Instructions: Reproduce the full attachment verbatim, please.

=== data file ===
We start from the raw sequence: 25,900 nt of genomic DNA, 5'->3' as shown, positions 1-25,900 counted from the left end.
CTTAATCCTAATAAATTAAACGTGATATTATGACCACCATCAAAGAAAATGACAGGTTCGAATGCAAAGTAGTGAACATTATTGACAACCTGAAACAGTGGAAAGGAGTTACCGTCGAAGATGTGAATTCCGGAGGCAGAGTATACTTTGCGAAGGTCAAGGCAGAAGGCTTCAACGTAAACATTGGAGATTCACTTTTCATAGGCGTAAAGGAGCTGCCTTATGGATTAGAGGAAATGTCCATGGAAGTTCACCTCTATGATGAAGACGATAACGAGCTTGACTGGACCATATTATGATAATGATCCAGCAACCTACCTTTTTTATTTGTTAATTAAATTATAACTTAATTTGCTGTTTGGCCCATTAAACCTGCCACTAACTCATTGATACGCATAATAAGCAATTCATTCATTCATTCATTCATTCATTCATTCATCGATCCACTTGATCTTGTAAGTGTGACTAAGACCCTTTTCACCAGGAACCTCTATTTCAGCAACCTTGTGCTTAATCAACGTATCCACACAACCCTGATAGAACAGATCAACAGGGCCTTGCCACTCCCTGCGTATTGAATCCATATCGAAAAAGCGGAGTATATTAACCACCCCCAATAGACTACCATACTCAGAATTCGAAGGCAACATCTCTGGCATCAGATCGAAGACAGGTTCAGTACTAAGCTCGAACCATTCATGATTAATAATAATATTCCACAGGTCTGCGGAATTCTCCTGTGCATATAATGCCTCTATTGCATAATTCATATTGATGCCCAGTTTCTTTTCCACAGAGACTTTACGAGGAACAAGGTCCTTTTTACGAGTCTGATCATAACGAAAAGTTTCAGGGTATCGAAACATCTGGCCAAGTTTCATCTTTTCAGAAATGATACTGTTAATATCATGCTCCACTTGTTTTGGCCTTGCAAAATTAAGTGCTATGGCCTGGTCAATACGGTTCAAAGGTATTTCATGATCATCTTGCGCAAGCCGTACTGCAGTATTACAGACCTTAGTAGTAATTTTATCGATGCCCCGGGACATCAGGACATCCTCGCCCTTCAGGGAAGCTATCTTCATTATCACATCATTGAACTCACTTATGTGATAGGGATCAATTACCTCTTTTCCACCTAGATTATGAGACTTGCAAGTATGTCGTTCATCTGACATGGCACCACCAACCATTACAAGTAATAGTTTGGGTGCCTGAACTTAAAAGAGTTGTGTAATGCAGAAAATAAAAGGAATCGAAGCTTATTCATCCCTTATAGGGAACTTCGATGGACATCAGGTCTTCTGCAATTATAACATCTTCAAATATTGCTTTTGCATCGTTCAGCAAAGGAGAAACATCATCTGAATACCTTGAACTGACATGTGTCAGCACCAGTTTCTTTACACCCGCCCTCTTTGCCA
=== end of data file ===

We start from the raw sequence: 25,900 nt of genomic DNA, 5'->3' as shown, positions 1-25,900 counted from the left end.
CTTAATCCTAATAAATTAAACGTGATATTATGACCACCATCAAAGAAAATGACAGGTTCGAATGCAAAGTAGTGAACATTATTGACAACCTGAAACAGTGGAAAGGAGTTACCGTCGAAGATGTGAATTCCGGAGGCAGAGTATACTTTGCGAAGGTCAAGGCAGAAGGCTTCAACGTAAACATTGGAGATTCACTTTTCATAGGCGTAAAGGAGCTGCCTTATGGATTAGAGGAAATGTCCATGGAAGTTCACCTCTATGATGAAGACGATAACGAGCTTGACTGGACCATATTATGATAATGATCCAGCAACCTACCTTTTTTATTTGTTAATTAAATTATAACTTAATTTGCTGTTTGGCCCATTAAACCTGCCACTAACTCATTGATACGCATAATAAGCAATTCATTCATTCATTCATTCATTCATTCATTCATCGATCCACTTGATCTTGTAAGTGTGACTAAGACCCTTTTCACCAGGAACCTCTATTTCAGCAACCTTGTGCTTAATCAACGTATCCACACAACCCTGATAGAACAGATCAACAGGGCCTTGCCACTCCCTGCGTATTGAATCCATATCGAAAAAGCGGAGTATATTAACCACCCCCAATAGACTACCATACTCAGAATTCGAAGGCAACATCTCTGGCATCAGATCGAAGACAGGTTCAGTACTAAGCTCGAACCATTCATGATTAATAATAATATTCCACAGGTCTGCGGAATTCTCCTGTGCATATAATGCCTCTATTGCATAATTCATATTGATGCCCAGTTTCTTTTCCACAGAGACTTTACGAGGAACAAGGTCCTTTTTACGAGTCTGATCATAACGAAAAGTTTCAGGGTATCGAAACATCTGGCCAAGTTTCATCTTTTCAGAAATGATACTGTTAATATCATGCTCCACTTGTTTTGGCCTTGCAAAATTAAGTGCTATGGCCTGGTCAATACGGTTCAAAGGTATTTCATGATCATCTTGCGCAAGCCGTACTGCAGTATTACAGACCTTAGTAGTAATTTTATCGATGCCCCGGGACATCAGGACATCCTCGCCCTTCAGGGAAGCTATCTTCATTATCACATCATTGAACTCACTTATGTGATAGGGATCAATTACCTCTTTTCCACCTAGATTATGAGACTTGCAAGTATGTCGTTCATCTGACATGGCACCACCAACCATTACAAGTAATAGTTTGGGTGCCTGAACTTAAAAGAGTTGTGTAATGCAGAAAATAAAAGGAATCGAAGCTTATTCATCCCTTATAGGGAACTTCGATGGACATCAGGTCTTCTGCAATTATAACATCTTCAAATATTGCTTTTGCATCGTTCAGCAAAGGAGAAACATCATCTGAATACCTTGAACTGACATGTGTCAGCACCAGTTTCTTTACACCCGCCCTCTTTGCCA